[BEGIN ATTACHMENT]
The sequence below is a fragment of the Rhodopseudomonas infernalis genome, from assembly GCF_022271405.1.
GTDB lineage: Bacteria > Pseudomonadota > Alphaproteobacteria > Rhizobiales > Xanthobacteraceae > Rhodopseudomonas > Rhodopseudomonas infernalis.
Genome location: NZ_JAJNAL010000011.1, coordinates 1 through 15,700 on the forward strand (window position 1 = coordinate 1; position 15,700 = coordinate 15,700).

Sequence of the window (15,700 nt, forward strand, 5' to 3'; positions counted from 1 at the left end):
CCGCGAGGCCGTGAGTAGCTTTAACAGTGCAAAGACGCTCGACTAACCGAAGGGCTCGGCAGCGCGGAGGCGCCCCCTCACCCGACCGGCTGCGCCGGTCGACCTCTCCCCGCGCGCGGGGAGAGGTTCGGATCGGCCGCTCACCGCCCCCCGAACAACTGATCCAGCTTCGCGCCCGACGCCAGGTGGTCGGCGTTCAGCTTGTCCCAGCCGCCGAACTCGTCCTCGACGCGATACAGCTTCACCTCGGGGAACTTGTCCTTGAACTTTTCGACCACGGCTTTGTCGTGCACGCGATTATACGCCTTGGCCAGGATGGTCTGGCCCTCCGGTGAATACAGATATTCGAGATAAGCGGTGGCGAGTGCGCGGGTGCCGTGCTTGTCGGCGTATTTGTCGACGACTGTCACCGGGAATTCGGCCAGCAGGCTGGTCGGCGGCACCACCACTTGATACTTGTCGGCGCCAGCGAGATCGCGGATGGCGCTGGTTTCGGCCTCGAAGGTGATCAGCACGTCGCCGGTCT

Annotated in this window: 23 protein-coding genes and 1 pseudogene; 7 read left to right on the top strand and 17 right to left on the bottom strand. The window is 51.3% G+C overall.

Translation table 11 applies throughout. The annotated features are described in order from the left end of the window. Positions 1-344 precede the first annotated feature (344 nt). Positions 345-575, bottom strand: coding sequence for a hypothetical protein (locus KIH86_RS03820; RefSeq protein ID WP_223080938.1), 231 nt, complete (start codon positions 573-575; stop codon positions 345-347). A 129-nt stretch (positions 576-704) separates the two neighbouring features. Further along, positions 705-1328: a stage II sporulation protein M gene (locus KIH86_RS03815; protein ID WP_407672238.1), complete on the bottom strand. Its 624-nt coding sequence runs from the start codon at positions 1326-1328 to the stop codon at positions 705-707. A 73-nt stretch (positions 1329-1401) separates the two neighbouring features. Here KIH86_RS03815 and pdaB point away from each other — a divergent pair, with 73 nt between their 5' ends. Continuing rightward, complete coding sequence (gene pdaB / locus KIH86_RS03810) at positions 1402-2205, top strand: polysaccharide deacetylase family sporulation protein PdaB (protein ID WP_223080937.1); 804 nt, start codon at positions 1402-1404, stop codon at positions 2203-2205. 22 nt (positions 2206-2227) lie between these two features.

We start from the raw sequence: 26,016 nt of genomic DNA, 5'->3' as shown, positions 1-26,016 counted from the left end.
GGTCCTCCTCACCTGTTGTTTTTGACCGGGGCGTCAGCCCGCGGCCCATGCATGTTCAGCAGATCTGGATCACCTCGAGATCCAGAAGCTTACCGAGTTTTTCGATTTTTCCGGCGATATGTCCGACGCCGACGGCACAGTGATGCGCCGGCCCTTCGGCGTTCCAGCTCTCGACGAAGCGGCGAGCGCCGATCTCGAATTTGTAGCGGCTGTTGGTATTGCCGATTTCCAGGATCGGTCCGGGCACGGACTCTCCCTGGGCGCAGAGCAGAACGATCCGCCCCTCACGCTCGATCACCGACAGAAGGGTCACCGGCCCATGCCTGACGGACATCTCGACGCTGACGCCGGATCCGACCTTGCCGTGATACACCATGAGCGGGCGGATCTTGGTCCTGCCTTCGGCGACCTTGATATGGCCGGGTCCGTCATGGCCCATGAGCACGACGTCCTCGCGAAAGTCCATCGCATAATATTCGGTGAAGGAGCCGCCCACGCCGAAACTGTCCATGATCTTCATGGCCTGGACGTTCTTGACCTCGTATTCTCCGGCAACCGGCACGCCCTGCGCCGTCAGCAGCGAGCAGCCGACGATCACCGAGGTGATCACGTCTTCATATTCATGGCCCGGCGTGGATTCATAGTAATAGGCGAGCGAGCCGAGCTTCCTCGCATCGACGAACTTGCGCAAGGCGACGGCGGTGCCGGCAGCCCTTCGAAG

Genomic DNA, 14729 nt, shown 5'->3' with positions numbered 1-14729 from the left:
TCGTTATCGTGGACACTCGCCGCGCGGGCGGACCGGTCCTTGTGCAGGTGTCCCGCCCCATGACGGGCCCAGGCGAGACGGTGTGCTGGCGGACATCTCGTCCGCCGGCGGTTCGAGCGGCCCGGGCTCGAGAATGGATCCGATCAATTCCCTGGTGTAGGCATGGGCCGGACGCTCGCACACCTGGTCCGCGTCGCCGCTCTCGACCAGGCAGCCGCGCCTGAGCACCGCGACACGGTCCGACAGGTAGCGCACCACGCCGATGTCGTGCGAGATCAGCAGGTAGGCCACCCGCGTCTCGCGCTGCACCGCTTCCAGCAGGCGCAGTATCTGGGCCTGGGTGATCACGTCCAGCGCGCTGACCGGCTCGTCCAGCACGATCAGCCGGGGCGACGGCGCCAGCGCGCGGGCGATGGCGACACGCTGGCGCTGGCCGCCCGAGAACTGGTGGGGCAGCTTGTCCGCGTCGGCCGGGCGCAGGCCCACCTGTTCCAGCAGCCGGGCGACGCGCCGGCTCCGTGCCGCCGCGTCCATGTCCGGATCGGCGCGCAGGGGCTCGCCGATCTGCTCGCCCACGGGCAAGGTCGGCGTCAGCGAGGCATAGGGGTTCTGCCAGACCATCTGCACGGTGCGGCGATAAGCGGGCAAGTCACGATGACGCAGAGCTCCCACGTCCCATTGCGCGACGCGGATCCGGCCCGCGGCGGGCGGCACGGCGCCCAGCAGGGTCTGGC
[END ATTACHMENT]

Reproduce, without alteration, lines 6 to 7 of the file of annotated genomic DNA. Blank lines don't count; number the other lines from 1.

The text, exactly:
Annotated in this window: 23 protein-coding genes and 1 pseudogene; 7 read left to right on the top strand and 17 right to left on the bottom strand. The window is 51.3% G+C overall.

Translation table 11 applies throughout. The annotated features are described in order from the left end of the window. Positions 1-344 precede the first annotated feature (344 nt). Positions 345-575, bottom strand: coding sequence for a hypothetical protein (locus KIH86_RS03820; RefSeq protein ID WP_223080938.1), 231 nt, complete (start codon positions 573-575; stop codon positions 345-347). A 129-nt stretch (positions 576-704) separates the two neighbouring features. Further along, positions 705-1328: a stage II sporulation protein M gene (locus KIH86_RS03815; protein ID WP_407672238.1), complete on the bottom strand. Its 624-nt coding sequence runs from the start codon at positions 1326-1328 to the stop codon at positions 705-707. A 73-nt stretch (positions 1329-1401) separates the two neighbouring features. Here KIH86_RS03815 and pdaB point away from each other — a divergent pair, with 73 nt between their 5' ends. Continuing rightward, complete coding sequence (gene pdaB / locus KIH86_RS03810) at positions 1402-2205, top strand: polysaccharide deacetylase family sporulation protein PdaB (protein ID WP_223080937.1); 804 nt, start codon at positions 1402-1404, stop codon at positions 2203-2205. 22 nt (positions 2206-2227) lie between these two features.